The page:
Friday, 13 March 2009

PC Tales #1 a.k.a What I used to do

Once upon a time – I used to pound the beat. Well – drive round in a panda. Which looked nothing like a panda. Just think standard white saloon car with some extra lights, q two tone siren, stripes, and a boot full of rubbish. Often,quite literally rubbish, as many Sunday mornings spent ‘doing the vehicles’. I got quite intimate with the crap that some folk keep in their vehicles – but that’s another story.

My job consisted of shiftwork, and parading on at a police station, getting my gear, pens and forms ready, having the briefest of briefings with the shift Sergeant, and then going out on patrol. This meant being given a ‘mobile’ or ‘car’ beat, and driving round – eyes peeled for criminals driving, and suspicious characters, and waiting for the inevitable call over the radio to go to a ‘job’. This also meant immense freedom – to go where I wanted – to ‘self generate’ some work – very often this meant stopping drivers for traffic offences, going after drink drivers, and arresting people on outstanding warrants.

And before the backlash starts of ‘going after innocent tax-paying motorists… raising money for the Treasury… getting paid for results’ – it wasn’t like that. For one, we didn’t and still don’t get paid for issuing tickets and making arrests – it wouldn’t work – and I and many others wouldn’t do it anyway. No – I used to look out for the untaxed, uninsured, ‘sheds’ – the ‘pool cars’ of the local criminal/underclass – which were inevitably old, grubby and poorly maintained cars, driven and often carrying, people who were well accustomed to ‘helping the police with their enquiries’. These self-same people were also the local ‘lead miners’, shoplifters, flagstone thieves, drug users, burglars and low-level dealers.

Very often they were disqualified – on occasions, they had forgotten whether they were between, or in the middle of a driving ban – and not unusually, were sometimes stopped and found to be wanted for some offence, or ‘FTA’ (On warrant for failing to appear at Court).
Doing this also meant that I met, mixed with and were known to the local crims – they knew I could be ‘trusted’ and I knew where they lived, who they hung about with, what was happening on an ‘unofficial’ level – which meant that when I did have to turn up in the heat of the moment – the look of recognition often defused a situation, rather than aggravated it.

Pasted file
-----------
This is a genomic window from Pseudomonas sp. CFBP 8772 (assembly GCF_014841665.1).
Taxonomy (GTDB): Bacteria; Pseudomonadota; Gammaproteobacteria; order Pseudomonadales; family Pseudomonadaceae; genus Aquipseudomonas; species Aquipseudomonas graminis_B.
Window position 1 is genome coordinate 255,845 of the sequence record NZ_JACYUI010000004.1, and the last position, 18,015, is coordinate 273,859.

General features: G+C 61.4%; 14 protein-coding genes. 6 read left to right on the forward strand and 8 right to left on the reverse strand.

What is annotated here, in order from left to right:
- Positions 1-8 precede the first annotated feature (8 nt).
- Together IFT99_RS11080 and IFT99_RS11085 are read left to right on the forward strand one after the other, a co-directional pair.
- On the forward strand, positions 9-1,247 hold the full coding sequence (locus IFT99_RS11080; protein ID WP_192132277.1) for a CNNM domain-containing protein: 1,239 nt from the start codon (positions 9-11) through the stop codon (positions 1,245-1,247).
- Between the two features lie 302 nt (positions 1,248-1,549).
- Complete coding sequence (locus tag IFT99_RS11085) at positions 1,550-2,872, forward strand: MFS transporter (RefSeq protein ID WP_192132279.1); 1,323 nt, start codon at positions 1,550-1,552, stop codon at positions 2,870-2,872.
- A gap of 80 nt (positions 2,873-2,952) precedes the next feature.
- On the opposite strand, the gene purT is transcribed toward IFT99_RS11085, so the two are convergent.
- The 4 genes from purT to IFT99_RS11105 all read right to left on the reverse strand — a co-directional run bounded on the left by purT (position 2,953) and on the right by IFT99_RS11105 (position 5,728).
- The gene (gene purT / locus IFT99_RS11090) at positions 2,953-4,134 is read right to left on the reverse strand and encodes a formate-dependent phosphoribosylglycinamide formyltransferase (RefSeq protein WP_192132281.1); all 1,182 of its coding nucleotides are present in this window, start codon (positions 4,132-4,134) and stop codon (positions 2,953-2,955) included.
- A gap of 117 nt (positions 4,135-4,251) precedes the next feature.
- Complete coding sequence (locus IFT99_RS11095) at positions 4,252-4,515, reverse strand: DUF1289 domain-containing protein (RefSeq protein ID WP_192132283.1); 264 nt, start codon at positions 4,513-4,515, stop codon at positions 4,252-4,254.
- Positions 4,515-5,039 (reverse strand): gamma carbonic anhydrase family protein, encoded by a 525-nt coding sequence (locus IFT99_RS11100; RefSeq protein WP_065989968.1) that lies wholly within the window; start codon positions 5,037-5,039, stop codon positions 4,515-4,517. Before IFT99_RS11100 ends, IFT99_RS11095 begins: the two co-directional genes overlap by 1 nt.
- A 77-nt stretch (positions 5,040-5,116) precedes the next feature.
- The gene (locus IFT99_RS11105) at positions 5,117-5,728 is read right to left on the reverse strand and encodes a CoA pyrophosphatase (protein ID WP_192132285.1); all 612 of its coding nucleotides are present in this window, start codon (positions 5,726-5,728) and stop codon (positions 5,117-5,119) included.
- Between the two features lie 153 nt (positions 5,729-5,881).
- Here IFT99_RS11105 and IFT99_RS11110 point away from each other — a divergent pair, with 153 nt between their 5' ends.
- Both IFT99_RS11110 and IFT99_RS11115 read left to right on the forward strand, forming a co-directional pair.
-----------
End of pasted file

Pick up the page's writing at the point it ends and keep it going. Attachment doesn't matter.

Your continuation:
Pounding the beat meant getting to know it, inside and out. It also meant that ‘putting the word out’ that I was after someone meant that news of their whereabouts might sometimes filter back to me – or else a surrender at the front desk with a solicitor could be negotiated – after all – it’s still an arrest.

But this was also back when central government was way less concerned with figures – the local HQ was less driven by detections, and an awful lot of what used to do was ‘have a word with someone’ – and try as you might – you can’t easily count or quantify that. There was no measure of how well I knew my patch – or what the value of hearing ‘Oh – it’s PC Custerd – he’s alright – for a copper…’

Add to this working with less teams, squads and units – a much larger shift, a good spread of experience, and less crap to deal with – it was certainly a better job then.

At which point I go all misty eyed…


  1. Fuck off, copper

  2. Perhaps anonymous @ 23:59 was one of your cusomers back then?

  3. Sounds like what my dad was up to 15 and more years ago.
    Of course getting too close to the criminals might make more opportunities for corruption, but careful personel management and selection could help in that regard, as well as decent pay.

  4. I also see through misty eyes. Discretion in how to do my daily duties and the knowledge that by and large, the toerags got their comeuppance.

    Oh God, beam me back twenty plus years.

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  6. Perhaps Anon 14 March 23.59 would benefit from the good old days and recieve a timely justice session with the local Beat Bobby!! T**T!!